The Raising of Jairus’s Daughter.
“The child is not dead but sleeping!” Jesus said upon entering the house of the father and seeing the flutists and noisy crowd. “Go,” he said to them, “go away, the child is not dead.” After the crowd had been set aside, he went into the room of the dead where he took the hand of the child and caused the girl to rise.
In all three accounts, the words of Jesus, “It is not dead, but sleeping!” are the same. Therefore, Olshausen concludes *), we have here no real–no real! so perhaps an unreal one?–raising from the dead. “The child probably (!) was in a deep swoon.”
However, while the words are indeed present in all three accounts, they are each presented in a context that explains them quite differently from how Olshausen would have us understand them out of superstitious respect for the isolated letter. Moreover, in one of the accounts, they are presented and explained in such a way that there can be no doubt as to their meaning. First and foremost, it is clear that we can no longer speak of a swoon when, according to the report of Mark and Luke, the father of the child comes out and remarks that the child is lying on its deathbed in its last moments, and shortly thereafter the message comes that it has indeed died. According to all three accounts, Jesus found the mourners in the house, who were weeping and wailing (Mark 5:38). Matthew calls them “the noisy crowd *)” and also adds that the flutists had already been present. These preparations would not have been possible for the evangelists–that is, for Mark–in the extremely short time that had passed since the news of the child’s death had just reached the father, unless they had been of the utmost necessity; but they were necessary, for the reader should no longer doubt the actual death of the child **). Furthermore, all three evangelists report that when Jesus said the child was not dead but sleeping, the people laughed at him; as Luke correctly adds (v. 53), they knew that the child was really dead, and despite Jesus’ words, the reader should be sure that this time it is indeed the resurrection of the dead ***). It is impossible for the reader to orient himself and resolve the contrast between the words of Jesus and the actual state of affairs if nothing more than this contrast is given to him and other information is missing that would enlighten him as to how Jesus meant his words or what he intended to accomplish with them. Therefore, Matthew erred when he included only this contrast in his account and omitted what Mark reports and what explains the matter. According to the original gospel, Jesus sternly forbade the parents, who were horrified at the enormous miracle, to let the people know about it. He could not hide from the parents, whom he took into the death chamber, what he had done, but the others, whom he drove out of the house before entering the death chamber, were not to know that he would perform such an enormous miracle this time. Therefore, he only told them from the beginning that the child was not dead but sleeping; in short, he did not want too much fuss to be made about the matter. *)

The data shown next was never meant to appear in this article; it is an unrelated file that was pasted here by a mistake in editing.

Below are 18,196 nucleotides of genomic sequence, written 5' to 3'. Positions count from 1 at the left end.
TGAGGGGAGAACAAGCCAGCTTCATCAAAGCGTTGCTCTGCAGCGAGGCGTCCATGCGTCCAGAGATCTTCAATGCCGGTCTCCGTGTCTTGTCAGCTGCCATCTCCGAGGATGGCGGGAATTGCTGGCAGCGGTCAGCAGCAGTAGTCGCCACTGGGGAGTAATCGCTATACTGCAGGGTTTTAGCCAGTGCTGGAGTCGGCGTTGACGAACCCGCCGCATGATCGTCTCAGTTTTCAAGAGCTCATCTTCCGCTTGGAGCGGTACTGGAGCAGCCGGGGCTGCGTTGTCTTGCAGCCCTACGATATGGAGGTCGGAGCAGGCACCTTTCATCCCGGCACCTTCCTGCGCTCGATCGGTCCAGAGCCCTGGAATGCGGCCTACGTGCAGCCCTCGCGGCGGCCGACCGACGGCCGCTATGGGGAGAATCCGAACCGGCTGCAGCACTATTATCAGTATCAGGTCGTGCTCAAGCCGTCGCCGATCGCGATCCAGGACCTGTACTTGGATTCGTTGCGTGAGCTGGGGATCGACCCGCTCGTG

*) l, 327.
*) C. 9, 23 “τον όχλον θορυβούμενον,” he uses the word “θόρυβοv” that is found in Mark.
**) Calvin: tantum commemorant Evangelistae, quo certior constet fides resurrectioni. Diserte etiam ponit Matthaeus adfuisse tibicines.
***) Bengel: is ipsum confirmavit veritatem mortis et miraculi. The same is true for Calvin.
*) Wilke, a. a. O. p. 534.